Florida is spending more money than ever to lock up convicts, but the state is sharply cutting its most successful prison-rehabilitation programs, the Miami Herald says. To help save $20.8 million, the state slashed 339 positions, including teachers, chaplains, and counselors. Vocational classes like cabinet-making and computer repair have been largely eliminated. Some large prisons with more than 1,000 inmates now have just one chaplain and no support staff.
Florida now has $65 million for 4,000 new prison beds, which could ease crowding but exacerbate the lack of rehabilitation workers. Bill Woolley, who ran prison education programs for five years was so outraged by the changes he quit in July. “The new philosophy is that they are in the care, custody and control business,” he told the Herald. “They’re not in the business of necessarily educating them and putting them in jobs.”
The cuts come as the department’s research showed inmates with job training and high school equivalency degrees are less likely to harm new victims and return to prison. Inmates who get spiritual help create fewer security problems.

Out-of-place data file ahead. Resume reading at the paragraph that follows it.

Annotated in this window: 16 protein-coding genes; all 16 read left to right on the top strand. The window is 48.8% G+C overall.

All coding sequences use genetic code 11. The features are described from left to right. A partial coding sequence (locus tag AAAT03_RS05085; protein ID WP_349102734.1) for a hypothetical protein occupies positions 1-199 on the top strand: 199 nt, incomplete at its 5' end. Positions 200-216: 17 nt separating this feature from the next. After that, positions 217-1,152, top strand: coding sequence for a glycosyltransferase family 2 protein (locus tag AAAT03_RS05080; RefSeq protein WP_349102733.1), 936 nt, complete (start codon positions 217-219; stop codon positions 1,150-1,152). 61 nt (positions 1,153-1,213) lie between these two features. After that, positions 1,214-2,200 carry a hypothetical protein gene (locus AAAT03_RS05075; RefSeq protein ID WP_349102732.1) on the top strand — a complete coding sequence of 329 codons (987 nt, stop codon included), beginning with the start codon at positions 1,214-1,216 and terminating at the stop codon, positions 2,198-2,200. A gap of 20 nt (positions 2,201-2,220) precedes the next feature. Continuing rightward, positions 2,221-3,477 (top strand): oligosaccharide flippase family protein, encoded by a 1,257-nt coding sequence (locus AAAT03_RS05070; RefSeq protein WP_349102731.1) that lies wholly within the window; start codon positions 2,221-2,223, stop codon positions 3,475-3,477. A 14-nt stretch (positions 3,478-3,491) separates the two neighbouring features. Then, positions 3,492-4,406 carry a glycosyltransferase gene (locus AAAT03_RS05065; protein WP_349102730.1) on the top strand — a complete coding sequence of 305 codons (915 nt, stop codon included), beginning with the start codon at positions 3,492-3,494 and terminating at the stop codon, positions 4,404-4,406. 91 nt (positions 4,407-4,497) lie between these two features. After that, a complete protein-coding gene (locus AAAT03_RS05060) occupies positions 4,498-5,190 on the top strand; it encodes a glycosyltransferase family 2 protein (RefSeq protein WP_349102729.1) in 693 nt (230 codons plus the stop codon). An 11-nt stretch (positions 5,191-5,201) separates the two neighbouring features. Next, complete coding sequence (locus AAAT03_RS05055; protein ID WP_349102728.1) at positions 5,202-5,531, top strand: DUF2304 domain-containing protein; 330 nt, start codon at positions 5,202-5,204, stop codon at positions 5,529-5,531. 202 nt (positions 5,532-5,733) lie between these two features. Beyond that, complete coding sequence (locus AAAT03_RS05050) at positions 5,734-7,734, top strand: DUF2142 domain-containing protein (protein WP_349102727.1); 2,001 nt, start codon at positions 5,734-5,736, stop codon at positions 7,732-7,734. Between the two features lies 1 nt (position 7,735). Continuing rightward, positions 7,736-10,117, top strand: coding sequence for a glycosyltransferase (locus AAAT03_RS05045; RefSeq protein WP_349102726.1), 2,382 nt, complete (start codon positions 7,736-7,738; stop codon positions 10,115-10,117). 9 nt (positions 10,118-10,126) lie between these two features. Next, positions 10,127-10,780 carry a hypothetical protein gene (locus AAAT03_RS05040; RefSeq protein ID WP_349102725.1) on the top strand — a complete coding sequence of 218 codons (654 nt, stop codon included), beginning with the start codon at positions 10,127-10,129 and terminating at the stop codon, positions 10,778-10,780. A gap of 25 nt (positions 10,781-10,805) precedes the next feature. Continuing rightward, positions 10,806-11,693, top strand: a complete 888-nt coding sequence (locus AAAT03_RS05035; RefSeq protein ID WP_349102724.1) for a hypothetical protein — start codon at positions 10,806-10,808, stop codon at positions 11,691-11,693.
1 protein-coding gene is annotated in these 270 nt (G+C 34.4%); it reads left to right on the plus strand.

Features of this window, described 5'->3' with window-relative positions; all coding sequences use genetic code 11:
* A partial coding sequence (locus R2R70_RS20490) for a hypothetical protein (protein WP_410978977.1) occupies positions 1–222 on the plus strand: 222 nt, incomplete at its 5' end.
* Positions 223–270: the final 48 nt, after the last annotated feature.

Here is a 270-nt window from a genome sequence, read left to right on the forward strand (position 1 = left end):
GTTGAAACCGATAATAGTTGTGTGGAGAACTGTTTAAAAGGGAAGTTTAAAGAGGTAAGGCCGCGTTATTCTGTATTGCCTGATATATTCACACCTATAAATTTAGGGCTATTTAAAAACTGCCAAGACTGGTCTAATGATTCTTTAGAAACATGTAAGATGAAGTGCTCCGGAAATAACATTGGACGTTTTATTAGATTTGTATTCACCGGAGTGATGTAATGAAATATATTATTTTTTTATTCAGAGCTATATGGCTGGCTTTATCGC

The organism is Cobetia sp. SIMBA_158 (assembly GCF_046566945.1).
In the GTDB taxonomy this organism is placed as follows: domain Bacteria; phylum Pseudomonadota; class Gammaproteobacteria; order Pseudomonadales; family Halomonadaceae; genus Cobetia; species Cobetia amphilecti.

Critics say cutting these programs will lead to larger demand for prison beds.
Few states have followed Florida’s path, the Herald says. California considered trimming 330 teachers before deciding the potential future costs of recidivism were too great. California is now promoting its academic programs and reducing vocational ones.
A corrections spokesman the priority is keeping prisoners locked up. “We’ve got 77,000 inmates in the Florida prison system that we’re required to supervise, feed and clothe seven days a week, and that costs money,” said the spokesman.
Gov. Jeb Bush, an advocate of faith-based rehabilitation programs, told the Herald he disagreed with the cuts in education and chaplain services, but largely blamed the legislature.